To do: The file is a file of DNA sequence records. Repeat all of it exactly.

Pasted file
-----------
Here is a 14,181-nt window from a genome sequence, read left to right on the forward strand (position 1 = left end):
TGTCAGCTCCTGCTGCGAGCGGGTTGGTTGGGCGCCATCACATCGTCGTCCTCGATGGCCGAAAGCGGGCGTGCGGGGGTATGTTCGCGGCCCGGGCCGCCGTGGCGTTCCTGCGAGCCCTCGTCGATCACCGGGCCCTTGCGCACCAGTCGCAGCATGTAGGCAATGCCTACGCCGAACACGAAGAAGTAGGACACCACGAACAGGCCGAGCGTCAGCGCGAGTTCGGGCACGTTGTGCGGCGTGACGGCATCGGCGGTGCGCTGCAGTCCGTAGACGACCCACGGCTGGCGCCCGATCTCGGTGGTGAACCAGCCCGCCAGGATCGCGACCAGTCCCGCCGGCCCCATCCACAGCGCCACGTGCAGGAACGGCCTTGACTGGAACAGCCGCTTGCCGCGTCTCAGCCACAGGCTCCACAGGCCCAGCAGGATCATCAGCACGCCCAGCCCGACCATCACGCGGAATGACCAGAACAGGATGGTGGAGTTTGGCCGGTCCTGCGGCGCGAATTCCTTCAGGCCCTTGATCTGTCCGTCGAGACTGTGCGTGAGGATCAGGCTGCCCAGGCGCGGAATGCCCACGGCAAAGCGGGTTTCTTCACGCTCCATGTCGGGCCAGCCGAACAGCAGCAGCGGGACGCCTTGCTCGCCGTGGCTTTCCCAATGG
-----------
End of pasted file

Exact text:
Here is a 14,181-nt window from a genome sequence, read left to right on the forward strand (position 1 = left end):
TGTCAGCTCCTGCTGCGAGCGGGTTGGTTGGGCGCCATCACATCGTCGTCCTCGATGGCCGAAAGCGGGCGTGCGGGGGTATGTTCGCGGCCCGGGCCGCCGTGGCGTTCCTGCGAGCCCTCGTCGATCACCGGGCCCTTGCGCACCAGTCGCAGCATGTAGGCAATGCCTACGCCGAACACGAAGAAGTAGGACACCACGAACAGGCCGAGCGTCAGCGCGAGTTCGGGCACGTTGTGCGGCGTGACGGCATCGGCGGTGCGCTGCAGTCCGTAGACGACCCACGGCTGGCGCCCGATCTCGGTGGTGAACCAGCCCGCCAGGATCGCGACCAGTCCCGCCGGCCCCATCCACAGCGCCACGTGCAGGAACGGCCTTGACTGGAACAGCCGCTTGCCGCGTCTCAGCCACAGGCTCCACAGGCCCAGCAGGATCATCAGCACGCCCAGCCCGACCATCACGCGGAATGACCAGAACAGGATGGTGGAGTTTGGCCGGTCCTGCGGCGCGAATTCCTTCAGGCCCTTGATCTGTCCGTCGAGACTGTGCGTGAGGATCAGGCTGCCCAGGCGCGGAATGCCCACGGCAAAGCGGGTTTCTTCACGCTCCATGTCGGGCCAGCCGAACAGCAGCAGCGGGACGCCTTGCTCGCCGTGGCTTTCCCAATGG